When I read God’s word, I learn how to see the world differently.
Suddenly, what’s boring becomes beautiful; what’s mundane becomes marvelous. When I read the world through the lens of my Bible, I’m filled with wonder. I’m on a treasure hunt to find the mysteries of God in acorns, injured cats, pancakes, or snowflakes.
For the past 10 months, I’ve been blogging at “Live with Flair.” It began with a challenge to find beauty, wonder, and spiritual truth every day. Even in the most common thing, I could find God’s truth and reflect upon it.
God’s word says I can, so I will.
I have to take seriously the argument in Psalm 19 that the heavens “declare the glory of God,” and that the skies “proclaim the work of his hands.” The psalmist claims that creation “pours forth speech” and can “reveal knowledge.”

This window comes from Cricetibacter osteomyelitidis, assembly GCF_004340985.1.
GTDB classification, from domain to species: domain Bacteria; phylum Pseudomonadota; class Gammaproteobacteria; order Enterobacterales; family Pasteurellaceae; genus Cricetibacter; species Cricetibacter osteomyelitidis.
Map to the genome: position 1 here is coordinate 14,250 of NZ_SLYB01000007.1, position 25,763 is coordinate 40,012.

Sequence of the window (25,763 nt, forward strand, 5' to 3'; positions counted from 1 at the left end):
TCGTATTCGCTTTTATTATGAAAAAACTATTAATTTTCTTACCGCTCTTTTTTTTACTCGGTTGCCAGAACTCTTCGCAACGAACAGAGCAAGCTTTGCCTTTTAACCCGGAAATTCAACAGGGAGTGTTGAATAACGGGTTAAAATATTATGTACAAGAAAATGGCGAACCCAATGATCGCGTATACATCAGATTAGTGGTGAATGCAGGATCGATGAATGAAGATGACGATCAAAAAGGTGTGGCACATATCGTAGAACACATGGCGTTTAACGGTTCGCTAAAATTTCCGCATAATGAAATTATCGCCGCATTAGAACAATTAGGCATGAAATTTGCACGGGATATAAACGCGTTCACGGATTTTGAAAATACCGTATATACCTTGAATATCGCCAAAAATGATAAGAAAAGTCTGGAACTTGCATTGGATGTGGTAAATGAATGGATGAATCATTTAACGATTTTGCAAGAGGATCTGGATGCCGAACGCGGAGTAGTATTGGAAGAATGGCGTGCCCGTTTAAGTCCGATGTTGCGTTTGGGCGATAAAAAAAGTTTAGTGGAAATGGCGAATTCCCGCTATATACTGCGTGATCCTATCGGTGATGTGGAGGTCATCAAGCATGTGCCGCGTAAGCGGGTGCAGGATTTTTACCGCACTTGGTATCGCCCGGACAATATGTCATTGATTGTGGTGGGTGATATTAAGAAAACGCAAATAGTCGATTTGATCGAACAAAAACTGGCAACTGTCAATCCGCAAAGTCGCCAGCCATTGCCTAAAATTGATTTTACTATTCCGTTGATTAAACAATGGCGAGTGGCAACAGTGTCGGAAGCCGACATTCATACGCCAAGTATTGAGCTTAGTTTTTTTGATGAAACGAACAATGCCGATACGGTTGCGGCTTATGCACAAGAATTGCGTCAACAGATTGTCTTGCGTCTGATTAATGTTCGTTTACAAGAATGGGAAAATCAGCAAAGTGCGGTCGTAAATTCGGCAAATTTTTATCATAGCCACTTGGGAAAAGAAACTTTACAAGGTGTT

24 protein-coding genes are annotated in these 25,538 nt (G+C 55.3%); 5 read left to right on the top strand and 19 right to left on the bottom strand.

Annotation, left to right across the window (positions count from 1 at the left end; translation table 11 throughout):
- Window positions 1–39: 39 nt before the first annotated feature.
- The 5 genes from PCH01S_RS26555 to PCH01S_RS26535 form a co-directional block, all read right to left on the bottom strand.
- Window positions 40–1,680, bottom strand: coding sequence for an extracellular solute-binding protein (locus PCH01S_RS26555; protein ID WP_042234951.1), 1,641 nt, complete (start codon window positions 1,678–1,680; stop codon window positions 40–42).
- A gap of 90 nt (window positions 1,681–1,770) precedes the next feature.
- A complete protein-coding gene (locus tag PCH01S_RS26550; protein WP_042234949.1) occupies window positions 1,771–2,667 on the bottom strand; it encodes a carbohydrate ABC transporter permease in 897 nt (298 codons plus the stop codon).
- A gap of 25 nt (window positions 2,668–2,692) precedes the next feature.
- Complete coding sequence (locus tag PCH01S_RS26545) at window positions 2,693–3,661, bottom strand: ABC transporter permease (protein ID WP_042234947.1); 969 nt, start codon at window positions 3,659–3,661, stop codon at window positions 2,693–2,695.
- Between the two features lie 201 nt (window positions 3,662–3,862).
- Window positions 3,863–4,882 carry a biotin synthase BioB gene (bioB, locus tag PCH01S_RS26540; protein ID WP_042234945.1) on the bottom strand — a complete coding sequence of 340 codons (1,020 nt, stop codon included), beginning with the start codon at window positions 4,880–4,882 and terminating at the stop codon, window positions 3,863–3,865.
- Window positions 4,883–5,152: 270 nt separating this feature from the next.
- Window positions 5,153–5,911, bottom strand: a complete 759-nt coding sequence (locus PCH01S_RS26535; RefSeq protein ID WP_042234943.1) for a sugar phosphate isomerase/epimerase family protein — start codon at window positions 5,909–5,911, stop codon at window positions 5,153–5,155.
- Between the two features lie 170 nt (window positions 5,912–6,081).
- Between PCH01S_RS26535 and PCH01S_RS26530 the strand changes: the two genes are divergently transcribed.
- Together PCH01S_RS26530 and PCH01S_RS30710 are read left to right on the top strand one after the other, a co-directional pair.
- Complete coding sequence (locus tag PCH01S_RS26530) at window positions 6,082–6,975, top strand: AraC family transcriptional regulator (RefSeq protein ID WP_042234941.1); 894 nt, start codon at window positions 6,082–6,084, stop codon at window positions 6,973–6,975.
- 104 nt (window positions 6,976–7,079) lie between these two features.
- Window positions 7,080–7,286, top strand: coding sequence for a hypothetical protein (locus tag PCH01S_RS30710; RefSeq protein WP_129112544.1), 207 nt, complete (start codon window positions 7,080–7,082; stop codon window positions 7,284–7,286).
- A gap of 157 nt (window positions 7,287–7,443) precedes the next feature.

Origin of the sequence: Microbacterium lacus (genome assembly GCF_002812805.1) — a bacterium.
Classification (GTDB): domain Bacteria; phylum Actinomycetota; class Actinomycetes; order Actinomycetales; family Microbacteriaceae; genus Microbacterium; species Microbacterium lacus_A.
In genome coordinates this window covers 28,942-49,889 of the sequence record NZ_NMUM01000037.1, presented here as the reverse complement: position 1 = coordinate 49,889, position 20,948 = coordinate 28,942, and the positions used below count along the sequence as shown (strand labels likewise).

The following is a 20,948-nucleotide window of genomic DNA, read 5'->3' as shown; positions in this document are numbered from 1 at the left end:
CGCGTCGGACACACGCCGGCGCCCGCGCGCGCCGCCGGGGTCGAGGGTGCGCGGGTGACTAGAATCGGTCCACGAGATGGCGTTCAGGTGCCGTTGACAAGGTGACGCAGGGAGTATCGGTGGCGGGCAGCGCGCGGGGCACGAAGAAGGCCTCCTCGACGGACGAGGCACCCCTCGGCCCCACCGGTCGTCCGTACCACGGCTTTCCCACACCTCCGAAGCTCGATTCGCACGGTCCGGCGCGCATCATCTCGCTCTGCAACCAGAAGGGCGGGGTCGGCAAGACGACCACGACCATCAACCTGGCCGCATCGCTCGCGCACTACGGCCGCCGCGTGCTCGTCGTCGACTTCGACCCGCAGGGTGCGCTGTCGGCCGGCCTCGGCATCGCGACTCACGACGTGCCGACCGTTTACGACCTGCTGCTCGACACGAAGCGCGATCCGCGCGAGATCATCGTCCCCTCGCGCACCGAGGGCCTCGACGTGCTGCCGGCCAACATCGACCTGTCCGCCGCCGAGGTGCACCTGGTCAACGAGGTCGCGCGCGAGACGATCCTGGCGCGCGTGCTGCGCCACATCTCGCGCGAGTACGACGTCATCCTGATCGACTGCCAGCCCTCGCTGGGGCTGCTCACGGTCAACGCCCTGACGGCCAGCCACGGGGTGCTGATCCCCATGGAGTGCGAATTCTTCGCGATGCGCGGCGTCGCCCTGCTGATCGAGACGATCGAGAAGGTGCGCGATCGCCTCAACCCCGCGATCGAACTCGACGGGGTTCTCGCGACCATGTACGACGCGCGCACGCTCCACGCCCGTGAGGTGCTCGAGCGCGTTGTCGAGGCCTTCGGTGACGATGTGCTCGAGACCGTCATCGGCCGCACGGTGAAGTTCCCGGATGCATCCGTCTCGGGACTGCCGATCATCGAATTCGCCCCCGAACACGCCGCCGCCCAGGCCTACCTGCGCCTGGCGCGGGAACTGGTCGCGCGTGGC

What speech? What knowledge?
Just this morning, I read a quote from E. Stanley Jones that “all things have the stamp of Christ upon them,” and that His will is “wrought into their very structure.” As I turn to consider the book of Romans, I learn that “since the creation of the world God’s invisible qualities—his eternal power and divine nature—have been clearly seen, being understood from what has been made. . .”
Might I consider this pencil and think about the divine nature of the Creator? Might I make a cheese sandwich and understand the invisible qualities of an Almighty God?
Colossians tells me that “Christ is before all things and in Him all things hold together.” All things: pencils, cheese sandwiches, injured cats, snowflakes. I challenge myself to let God’s word interpret my environment. I’m on a mission to see into the structure of common objects and find the glory of God.
This process comes about through mystery. I find an object and ask a question about it. Why is it this way? How did it become this way? Soon, I’m in the presence of mystery, one step away from worship. As I uncover the wonder, I then turn and praise the Living God—Jesus—who created all things, even cheese sandwiches.
And that’s how I live with flair.